tractorguy likes this.
  5. mike in tucson
    Joined: Aug 11, 2005
    Posts: 515

    mike in tucson
    from Tucson

    My mom and pop stopped at a Chevy dealer in Caruthersville, MO and there was a 53 Corvette in the showroom (showroom held one car). I was probably 5 or 6 years old. I remember them talking about fiberglas.... if you were in a wreck, the glass shards would kill you they said.
    In 1971, an ad in the Dallas paper advertised a 53 AND a 54 for sale... $800 total for both. They were in a warehouse in downtown Dallas. The 53 had no motor but the 54 had a motor and intake manifold but no carbs. We told the guy "asking too much" and left.
    In 1978 or so, you could still buy the Corvette cam and such but not the intake and carbs. I built a Corvette six; milled the head 1/8" to raise compression, used the new GM cam, etc. With a one bbl carb, the thing would squeek the tires when shifting to second.
    Those were the days, neat stuff was everywhere.
    Moriarity, tractorguy and scotty t like this.
  6. jnaki
    Joined: Jan 1, 2015
    Posts: 7,984


    “These first model year Vettes were built in Flint, with all of them being Polo white (which helped mask some of the early fiberglass molding issues), black tops with red interiors, powered by a 150 HP Blue Flame straight 6 and a Powerglide automatic, which offered less-than-stellar performance.”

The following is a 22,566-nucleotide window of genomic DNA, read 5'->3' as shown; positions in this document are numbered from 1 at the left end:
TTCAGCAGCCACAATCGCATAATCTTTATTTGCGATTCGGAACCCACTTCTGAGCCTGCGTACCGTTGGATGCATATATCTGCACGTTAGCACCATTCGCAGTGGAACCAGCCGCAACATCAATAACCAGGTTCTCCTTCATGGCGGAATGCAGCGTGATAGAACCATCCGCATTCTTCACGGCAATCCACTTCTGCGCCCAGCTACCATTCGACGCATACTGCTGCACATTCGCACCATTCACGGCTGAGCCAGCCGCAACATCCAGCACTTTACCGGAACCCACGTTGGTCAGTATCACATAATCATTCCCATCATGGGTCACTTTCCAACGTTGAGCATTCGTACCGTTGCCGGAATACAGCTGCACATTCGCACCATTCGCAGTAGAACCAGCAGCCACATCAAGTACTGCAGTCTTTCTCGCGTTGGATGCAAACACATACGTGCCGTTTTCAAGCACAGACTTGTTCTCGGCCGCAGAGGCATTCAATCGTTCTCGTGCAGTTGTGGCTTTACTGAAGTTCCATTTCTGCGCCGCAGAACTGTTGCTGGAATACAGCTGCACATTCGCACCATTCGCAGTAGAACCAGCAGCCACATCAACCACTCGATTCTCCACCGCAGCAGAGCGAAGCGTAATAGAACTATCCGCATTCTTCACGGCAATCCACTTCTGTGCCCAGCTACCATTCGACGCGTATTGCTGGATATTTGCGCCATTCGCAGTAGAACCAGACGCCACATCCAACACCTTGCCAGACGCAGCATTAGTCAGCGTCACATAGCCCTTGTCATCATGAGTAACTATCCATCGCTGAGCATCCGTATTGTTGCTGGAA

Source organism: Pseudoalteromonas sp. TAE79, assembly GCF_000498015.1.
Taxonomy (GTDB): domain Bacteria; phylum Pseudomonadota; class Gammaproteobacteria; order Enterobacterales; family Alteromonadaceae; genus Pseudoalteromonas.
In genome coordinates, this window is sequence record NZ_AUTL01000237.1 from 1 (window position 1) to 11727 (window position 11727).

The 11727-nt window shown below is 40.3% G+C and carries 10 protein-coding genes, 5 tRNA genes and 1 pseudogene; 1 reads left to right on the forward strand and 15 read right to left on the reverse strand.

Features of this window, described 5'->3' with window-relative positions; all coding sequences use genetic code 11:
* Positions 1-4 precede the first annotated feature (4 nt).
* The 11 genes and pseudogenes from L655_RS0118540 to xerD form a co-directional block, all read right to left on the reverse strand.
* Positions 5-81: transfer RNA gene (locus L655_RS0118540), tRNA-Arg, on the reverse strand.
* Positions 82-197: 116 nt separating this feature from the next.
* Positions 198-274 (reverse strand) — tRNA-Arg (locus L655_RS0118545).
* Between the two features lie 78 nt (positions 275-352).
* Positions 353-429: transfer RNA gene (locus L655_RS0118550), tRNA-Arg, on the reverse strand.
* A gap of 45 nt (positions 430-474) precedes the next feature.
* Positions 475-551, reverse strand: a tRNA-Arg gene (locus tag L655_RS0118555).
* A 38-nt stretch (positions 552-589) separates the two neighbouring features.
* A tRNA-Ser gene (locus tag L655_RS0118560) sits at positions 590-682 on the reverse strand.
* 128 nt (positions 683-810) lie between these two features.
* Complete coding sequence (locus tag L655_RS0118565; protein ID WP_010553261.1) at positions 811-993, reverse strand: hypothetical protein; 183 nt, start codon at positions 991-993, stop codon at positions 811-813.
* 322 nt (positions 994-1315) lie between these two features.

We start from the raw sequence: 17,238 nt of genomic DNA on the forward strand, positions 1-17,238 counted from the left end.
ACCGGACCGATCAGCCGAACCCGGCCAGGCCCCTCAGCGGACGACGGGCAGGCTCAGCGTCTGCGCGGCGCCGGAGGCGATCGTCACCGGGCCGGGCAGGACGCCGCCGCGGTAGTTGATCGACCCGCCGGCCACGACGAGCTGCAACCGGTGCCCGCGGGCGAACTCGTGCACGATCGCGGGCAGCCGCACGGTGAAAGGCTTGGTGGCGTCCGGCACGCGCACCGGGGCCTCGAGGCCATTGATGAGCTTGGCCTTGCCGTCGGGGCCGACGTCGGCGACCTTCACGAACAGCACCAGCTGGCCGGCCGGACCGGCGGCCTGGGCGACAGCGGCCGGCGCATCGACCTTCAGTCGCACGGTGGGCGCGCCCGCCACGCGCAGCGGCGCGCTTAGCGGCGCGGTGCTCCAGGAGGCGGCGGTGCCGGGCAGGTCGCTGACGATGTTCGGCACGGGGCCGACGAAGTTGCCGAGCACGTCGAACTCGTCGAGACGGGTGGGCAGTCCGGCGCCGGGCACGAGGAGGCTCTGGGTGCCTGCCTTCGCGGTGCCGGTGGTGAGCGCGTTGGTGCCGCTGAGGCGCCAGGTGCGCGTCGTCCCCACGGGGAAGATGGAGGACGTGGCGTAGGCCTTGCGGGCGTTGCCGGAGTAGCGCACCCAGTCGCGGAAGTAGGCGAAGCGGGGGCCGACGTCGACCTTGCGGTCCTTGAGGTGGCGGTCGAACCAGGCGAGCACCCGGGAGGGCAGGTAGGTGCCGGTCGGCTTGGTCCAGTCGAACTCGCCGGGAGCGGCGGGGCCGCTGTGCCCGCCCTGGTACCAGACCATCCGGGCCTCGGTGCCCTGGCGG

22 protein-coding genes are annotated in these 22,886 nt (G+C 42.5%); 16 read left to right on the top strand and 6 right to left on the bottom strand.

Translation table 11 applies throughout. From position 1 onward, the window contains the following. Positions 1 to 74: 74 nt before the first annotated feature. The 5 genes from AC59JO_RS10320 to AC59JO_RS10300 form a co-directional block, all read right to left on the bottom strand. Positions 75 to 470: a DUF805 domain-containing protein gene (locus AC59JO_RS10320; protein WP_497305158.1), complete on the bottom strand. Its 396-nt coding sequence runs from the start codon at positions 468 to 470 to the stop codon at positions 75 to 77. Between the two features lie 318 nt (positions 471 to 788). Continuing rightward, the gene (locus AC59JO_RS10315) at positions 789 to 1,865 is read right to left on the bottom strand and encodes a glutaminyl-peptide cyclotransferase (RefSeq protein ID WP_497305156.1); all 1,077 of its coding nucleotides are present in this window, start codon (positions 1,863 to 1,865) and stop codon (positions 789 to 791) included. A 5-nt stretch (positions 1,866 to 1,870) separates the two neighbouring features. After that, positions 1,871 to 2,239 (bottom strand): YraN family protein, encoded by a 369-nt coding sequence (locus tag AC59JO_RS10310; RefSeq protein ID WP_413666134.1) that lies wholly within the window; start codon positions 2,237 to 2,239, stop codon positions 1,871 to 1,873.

When I was in high school, a friend knew of my hot rod/drag race history and experience. So, I was given the chance to come to his house to check out the White 54 Corvette that his dad had purchased in late 53. He wanted to have me see what we could do for more power. But, when I saw it, who would want to mess up a cool looking sporty car like that? A stock white was a good color. We both wished it were red, but it was white from the factory.

    We drove around in it and when my friend stomped on the gas, is sounded like a 53 Chevy 6. Well, it was a Chevy 6 after all. Because it was top down driving and the wind was whistling by us, the surge from the 6 cylinder power was ok, but not great. It did need more power. Powerglides just added to the cruising theme and still made the little cars go straight.

    The interior was pretty nice, but the body had this fragile feeling when I knocked on the fender and then saw the fiberglass shards underneath, after being sprayed on like a boat hull. We had seen plenty of boat hulls being sprayed in the Long Beach boat yards a few blocks away from our Westside of Long Beach house. The farther we went toward the L.A. and Long Beach harbors, the more boat building places were behind chain link fences being sprayed and move on to the assembly line.